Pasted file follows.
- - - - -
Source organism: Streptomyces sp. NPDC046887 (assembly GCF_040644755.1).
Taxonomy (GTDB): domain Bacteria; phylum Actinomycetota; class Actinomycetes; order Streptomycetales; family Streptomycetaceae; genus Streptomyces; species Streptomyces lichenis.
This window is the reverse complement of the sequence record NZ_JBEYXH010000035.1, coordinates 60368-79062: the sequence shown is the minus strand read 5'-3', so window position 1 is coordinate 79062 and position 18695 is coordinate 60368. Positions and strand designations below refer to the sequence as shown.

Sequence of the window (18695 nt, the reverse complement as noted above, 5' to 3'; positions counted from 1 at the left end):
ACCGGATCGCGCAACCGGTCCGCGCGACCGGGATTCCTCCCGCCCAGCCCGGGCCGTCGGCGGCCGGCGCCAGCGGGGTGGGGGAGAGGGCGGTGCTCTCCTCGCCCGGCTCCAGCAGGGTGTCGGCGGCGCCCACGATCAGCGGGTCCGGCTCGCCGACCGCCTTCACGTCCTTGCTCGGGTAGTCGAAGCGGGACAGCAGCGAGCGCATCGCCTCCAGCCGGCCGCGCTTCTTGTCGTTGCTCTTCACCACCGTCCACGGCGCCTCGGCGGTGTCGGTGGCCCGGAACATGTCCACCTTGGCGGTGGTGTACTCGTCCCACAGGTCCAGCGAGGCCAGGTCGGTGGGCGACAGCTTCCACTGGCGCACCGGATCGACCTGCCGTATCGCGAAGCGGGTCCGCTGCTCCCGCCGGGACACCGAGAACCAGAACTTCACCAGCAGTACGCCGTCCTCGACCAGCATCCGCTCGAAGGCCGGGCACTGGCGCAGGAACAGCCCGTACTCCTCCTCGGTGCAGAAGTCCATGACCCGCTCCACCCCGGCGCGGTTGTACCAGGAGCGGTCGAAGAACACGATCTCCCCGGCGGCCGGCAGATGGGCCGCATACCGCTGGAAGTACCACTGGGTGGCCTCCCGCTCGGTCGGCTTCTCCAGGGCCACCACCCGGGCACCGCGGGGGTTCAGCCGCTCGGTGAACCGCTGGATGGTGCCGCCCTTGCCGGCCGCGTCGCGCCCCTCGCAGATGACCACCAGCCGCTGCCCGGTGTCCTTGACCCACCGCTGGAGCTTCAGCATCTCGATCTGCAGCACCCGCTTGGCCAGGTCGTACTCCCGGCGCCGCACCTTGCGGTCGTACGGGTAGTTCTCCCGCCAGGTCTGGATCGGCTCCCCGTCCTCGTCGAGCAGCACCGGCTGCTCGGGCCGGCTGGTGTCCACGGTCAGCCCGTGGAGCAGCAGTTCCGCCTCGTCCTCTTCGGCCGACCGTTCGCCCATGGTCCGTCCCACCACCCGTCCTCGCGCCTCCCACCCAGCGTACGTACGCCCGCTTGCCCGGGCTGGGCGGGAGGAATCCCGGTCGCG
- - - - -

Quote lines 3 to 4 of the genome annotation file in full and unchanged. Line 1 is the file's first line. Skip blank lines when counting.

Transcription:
This window is the reverse complement of the sequence record NZ_JBEYXH010000035.1, coordinates 60368-79062: the sequence shown is the minus strand read 5'-3', so window position 1 is coordinate 79062 and position 18695 is coordinate 60368. Positions and strand designations below refer to the sequence as shown.

Sequence of the window (18695 nt, the reverse complement as noted above, 5' to 3'; positions counted from 1 at the left end):